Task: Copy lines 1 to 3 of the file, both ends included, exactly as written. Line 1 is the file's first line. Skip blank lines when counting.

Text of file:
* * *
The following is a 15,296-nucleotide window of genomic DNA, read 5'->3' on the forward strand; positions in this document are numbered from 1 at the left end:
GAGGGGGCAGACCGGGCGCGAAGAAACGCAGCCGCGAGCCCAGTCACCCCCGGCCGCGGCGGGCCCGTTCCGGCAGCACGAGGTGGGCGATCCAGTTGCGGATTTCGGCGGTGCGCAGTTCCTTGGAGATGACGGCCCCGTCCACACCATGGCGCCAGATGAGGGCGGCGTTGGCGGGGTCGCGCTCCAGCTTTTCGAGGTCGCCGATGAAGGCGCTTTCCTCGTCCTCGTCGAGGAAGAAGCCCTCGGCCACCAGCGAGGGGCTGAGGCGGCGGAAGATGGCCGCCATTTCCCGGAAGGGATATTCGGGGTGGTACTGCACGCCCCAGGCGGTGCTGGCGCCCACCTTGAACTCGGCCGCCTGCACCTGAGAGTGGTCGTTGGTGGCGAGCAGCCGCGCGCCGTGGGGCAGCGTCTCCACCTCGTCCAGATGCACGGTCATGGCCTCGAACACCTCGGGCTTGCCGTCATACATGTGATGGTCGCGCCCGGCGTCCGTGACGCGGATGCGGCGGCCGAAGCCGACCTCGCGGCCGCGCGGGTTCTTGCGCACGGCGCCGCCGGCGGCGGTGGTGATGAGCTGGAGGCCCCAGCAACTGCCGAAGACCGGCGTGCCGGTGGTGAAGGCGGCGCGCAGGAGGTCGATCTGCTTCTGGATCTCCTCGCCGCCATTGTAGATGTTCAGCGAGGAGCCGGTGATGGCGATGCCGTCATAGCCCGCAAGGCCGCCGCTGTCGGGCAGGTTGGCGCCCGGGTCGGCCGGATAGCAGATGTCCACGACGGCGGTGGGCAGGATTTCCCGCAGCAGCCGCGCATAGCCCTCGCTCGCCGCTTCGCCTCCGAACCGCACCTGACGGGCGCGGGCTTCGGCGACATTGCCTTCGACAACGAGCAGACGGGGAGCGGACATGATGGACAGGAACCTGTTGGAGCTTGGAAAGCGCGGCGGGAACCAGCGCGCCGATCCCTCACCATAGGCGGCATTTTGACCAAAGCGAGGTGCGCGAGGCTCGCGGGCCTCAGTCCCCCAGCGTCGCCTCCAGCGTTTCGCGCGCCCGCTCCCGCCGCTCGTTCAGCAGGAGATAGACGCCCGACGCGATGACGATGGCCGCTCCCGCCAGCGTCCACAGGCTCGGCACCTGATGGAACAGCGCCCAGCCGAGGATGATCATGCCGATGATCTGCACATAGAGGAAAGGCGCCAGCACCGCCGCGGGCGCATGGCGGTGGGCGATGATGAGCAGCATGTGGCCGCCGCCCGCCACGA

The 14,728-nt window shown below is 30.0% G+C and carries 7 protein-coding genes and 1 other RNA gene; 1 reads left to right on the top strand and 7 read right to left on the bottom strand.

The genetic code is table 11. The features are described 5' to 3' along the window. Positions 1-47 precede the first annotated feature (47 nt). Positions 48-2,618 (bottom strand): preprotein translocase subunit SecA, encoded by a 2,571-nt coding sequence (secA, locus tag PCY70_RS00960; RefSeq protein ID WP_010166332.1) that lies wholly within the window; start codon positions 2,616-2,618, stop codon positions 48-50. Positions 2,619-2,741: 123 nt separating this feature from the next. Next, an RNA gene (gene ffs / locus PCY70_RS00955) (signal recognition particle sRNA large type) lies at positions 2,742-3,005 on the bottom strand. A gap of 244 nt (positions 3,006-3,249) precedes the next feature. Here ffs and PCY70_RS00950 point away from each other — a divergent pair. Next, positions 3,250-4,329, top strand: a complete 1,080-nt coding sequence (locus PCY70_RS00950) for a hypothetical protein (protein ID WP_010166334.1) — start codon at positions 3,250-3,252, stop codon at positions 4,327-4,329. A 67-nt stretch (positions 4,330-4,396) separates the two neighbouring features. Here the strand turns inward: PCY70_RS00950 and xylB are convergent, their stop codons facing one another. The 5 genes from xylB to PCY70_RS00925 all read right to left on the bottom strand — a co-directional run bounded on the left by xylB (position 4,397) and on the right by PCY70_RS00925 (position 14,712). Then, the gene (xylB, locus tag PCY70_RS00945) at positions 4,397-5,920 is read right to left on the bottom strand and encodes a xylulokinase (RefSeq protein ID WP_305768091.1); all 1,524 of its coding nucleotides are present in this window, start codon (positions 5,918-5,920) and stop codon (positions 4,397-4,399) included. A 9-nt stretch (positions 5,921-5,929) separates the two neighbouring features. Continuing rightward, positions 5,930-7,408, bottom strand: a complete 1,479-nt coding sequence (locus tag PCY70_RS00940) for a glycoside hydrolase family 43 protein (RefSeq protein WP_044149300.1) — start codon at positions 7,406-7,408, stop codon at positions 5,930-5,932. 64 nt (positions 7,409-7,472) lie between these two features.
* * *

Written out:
The following is a 15,296-nucleotide window of genomic DNA, read 5'->3' on the forward strand; positions in this document are numbered from 1 at the left end:
GAGGGGGCAGACCGGGCGCGAAGAAACGCAGCCGCGAGCCCAGTCACCCCCGGCCGCGGCGGGCCCGTTCCGGCAGCACGAGGTGGGCGATCCAGTTGCGGATTTCGGCGGTGCGCAGTTCCTTGGAGATGACGGCCCCGTCCACACCATGGCGCCAGATGAGGGCGGCGTTGGCGGGGTCGCGCTCCAGCTTTTCGAGGTCGCCGATGAAGGCGCTTTCCTCGTCCTCGTCGAGGAAGAAGCCCTCGGCCACCAGCGAGGGGCTGAGGCGGCGGAAGATGGCCGCCATTTCCCGGAAGGGATATTCGGGGTGGTACTGCACGCCCCAGGCGGTGCTGGCGCCCACCTTGAACTCGGCCGCCTGCACCTGAGAGTGGTCGTTGGTGGCGAGCAGCCGCGCGCCGTGGGGCAGCGTCTCCACCTCGTCCAGATGCACGGTCATGGCCTCGAACACCTCGGGCTTGCCGTCATACATGTGATGGTCGCGCCCGGCGTCCGTGACGCGGATGCGGCGGCCGAAGCCGACCTCGCGGCCGCGCGGGTTCTTGCGCACGGCGCCGCCGGCGGCGGTGGTGATGAGCTGGAGGCCCCAGCAACTGCCGAAGACCGGCGTGCCGGTGGTGAAGGCGGCGCGCAGGAGGTCGATCTGCTTCTGGATCTCCTCGCCGCCATTGTAGATGTTCAGCGAGGAGCCGGTGATGGCGATGCCGTCATAGCCCGCAAGGCCGCCGCTGTCGGGCAGGTTGGCGCCCGGGTCGGCCGGATAGCAGATGTCCACGACGGCGGTGGGCAGGATTTCCCGCAGCAGCCGCGCATAGCCCTCGCTCGCCGCTTCGCCTCCGAACCGCACCTGACGGGCGCGGGCTTCGGCGACATTGCCTTCGACAACGAGCAGACGGGGAGCGGACATGATGGACAGGAACCTGTTGGAGCTTGGAAAGCGCGGCGGGAACCAGCGCGCCGATCCCTCACCATAGGCGGCATTTTGACCAAAGCGAGGTGCGCGAGGCTCGCGGGCCTCAGTCCCCCAGCGTCGCCTCCAGCGTTTCGCGCGCCCGCTCCCGCCGCTCGTTCAGCAGGAGATAGACGCCCGACGCGATGACGATGGCCGCTCCCGCCAGCGTCCACAGGCTCGGCACCTGATGGAACAGCGCCCAGCCGAGGATGATCATGCCGATGATCTGCACATAGAGGAAAGGCGCCAGCACCGCCGCGGGCGCATGGCGGTGGGCGATGATGAGCAGCATGTGGCCGCCGCCCGCCACGA

The 14,728-nt window shown below is 30.0% G+C and carries 7 protein-coding genes and 1 other RNA gene; 1 reads left to right on the top strand and 7 read right to left on the bottom strand.